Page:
Category Archives: Tools

Three Types of Visualization Software: Voyant,, and Palladio

Three open-access tools for the Digital Humanities offer different ways to analyze large collections of information.  For this class, we used the WPA Slave Narratives as digitized by the Library of Congress as source material to explore the functionality of each piece of software and its usefulness as an analytical tool.

Voyant is designed for text mining to create visual representations (graphs and word clouds) of the common terms found across a large database of source material.  It is most useful to analyze the common language and topics that occur across a large collection of source material.  It is relatively easy to use and easy to “toggle” between views to understand the prevalence of common terms across a large dataset and within identified subsets or collections within a larger dataset.  Like all of three software programs, the quality of visual representations relies on the extent of the source material and understanding how it was created.  I think this is an excellent tool for evaluating literary works and other “fixed” sources where the author’s intent is clearest. is a mapping software.  I found it the most cumbersome to use as a non-techie person, although being able to generate geographic visualizations of the sources of large datasets like the Slave Narratives is very useful.  Because my interest is less in mapping patterns across a geographical area and more in the relationships of the material itself, I found this produced the least useful visualizations at least with the dataset that we were using.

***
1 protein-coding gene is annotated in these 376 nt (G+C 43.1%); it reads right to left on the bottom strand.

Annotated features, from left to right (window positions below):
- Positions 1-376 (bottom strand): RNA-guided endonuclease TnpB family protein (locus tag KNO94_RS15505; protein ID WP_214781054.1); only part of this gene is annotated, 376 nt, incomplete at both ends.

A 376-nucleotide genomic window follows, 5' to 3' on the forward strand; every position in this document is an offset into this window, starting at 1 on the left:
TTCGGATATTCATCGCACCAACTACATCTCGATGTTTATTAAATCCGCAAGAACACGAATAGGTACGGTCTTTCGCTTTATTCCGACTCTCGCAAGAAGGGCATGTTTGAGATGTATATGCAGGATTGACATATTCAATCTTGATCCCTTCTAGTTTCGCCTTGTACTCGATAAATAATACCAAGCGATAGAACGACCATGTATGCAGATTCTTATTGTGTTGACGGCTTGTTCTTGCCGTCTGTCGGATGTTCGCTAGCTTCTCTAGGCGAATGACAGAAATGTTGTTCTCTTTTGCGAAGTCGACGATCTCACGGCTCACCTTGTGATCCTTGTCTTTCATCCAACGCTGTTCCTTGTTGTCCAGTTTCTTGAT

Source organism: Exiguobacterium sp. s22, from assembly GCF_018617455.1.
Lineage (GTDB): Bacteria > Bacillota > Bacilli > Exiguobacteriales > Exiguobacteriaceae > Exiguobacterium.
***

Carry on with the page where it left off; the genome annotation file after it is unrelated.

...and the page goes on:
Palladio is a visualization tool that focuses on relationships between datasets, such as person and location or type of worker and topics discussed.  I found this to be an easy-to-use software that was most illuminating when focusing on interpersonal and subject relationships.  For geographic relationships, would be more useful.  Again, because my interest tended to be more topic-oriented than location-oriented, I found the visualizations to be easy to read and to understand and useful for my understanding of the source material.


Palladio is an easy-to-use online software that allows you to map relationships between two focus areas in a data set.  It is most useful for illuminating relationships between subjects (such as influence networks: teacher-student; mentor-mentee; etc.).  It allows a good deal of flexibility in the creation of graphs and their manipulation so the user can see quickly how these relationships played out within the data set being studied.

I found it most illuminating for the type of interpersonal relationships that Humanities scholars often wish to study–how one writer might have influenced another; musical influence networks; etc.  While geographic location could be mapped, this was mostly useful when the number of physical locations was smaller; a rendering of this information on a mapping software would be more revealing.

For my own use, being able to understand how different creators interacted with each other is very valuable–possible unknown relationships can be revealed and verified through further study of the source material.  To be truly meaningful, however, the source material should be as rich as possible; otherwise some key relationships might be missed.  Understanding the limitation of your data set is always important for making the best use of a tool like Palladio.